Herniated Cervical Disc Surgery


Herniated cervical disc surgery is performed in order to alleviate the compression of the spinal nerves in the cervical region of the spine. It is performed when other therapies have not provided relief or when there is significant cord compression.

What is it?  

Herniated cervical disc surgery is a surgical procedure that is performed in order to alleviate spinal compression and pressure caused by herniation in the cervical area of the spine. This procedure removes the areas that are causing the spinal pressure and repairs the damaged areas. This surgery can be done in a minimally invasive fashion; however, the open Herniated Cervical Disc surgery is more common.

What should I do to prepare? 

You should consult your medical professional about the exact preparation plan for your surgery. This surgery often involves the use of general anesthesia, in which case you should follow standard protocol before having surgery involving the use of general anesthesia. This includes refraining from eating or drinking the night before surgery and avoiding certain medications.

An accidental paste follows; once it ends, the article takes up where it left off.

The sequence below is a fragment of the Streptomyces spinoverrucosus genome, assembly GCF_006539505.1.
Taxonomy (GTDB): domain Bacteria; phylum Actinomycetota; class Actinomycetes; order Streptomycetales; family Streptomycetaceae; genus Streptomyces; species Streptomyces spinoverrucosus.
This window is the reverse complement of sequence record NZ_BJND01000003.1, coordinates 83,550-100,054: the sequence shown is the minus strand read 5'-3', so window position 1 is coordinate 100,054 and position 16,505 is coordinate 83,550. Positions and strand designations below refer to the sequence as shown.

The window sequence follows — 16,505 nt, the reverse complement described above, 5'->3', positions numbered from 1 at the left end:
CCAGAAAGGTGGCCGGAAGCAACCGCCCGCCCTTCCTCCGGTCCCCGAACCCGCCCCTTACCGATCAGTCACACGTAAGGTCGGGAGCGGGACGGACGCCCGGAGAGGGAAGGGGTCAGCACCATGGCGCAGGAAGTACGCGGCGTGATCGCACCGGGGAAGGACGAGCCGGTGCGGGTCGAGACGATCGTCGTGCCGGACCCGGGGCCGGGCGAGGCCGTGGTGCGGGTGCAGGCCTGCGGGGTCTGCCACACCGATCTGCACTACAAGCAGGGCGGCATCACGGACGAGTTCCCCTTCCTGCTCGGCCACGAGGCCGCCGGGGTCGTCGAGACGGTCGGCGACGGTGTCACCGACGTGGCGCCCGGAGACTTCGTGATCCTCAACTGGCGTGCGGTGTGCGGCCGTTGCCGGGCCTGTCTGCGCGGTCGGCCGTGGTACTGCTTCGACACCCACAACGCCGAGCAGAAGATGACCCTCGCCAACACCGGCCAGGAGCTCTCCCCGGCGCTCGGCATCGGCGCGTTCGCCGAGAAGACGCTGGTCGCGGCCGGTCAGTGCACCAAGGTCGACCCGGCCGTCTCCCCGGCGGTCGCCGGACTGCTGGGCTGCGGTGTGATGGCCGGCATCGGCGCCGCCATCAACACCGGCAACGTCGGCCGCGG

What happens during the process? 

During the more commonly used open procedure, an incision will be made at the front of the neck. The entire affected disc is removed and is replaced by a bone graft. This bone graft may be reinforced in place by pins or screws. The vertebrae will heal over the bone graft over time. In the minimally invasive procedure, the incision is cut on the back of the neck, and only part of the disc is removed.

What are the risks and potential complications? 

Common symptoms following surgery may include pain, irritation, infection, bleeding, inflammation, and difficulty swallowing. More severe and rare complications may include leaking spinal fluid, and damage to the spinal cord and nerve roots.


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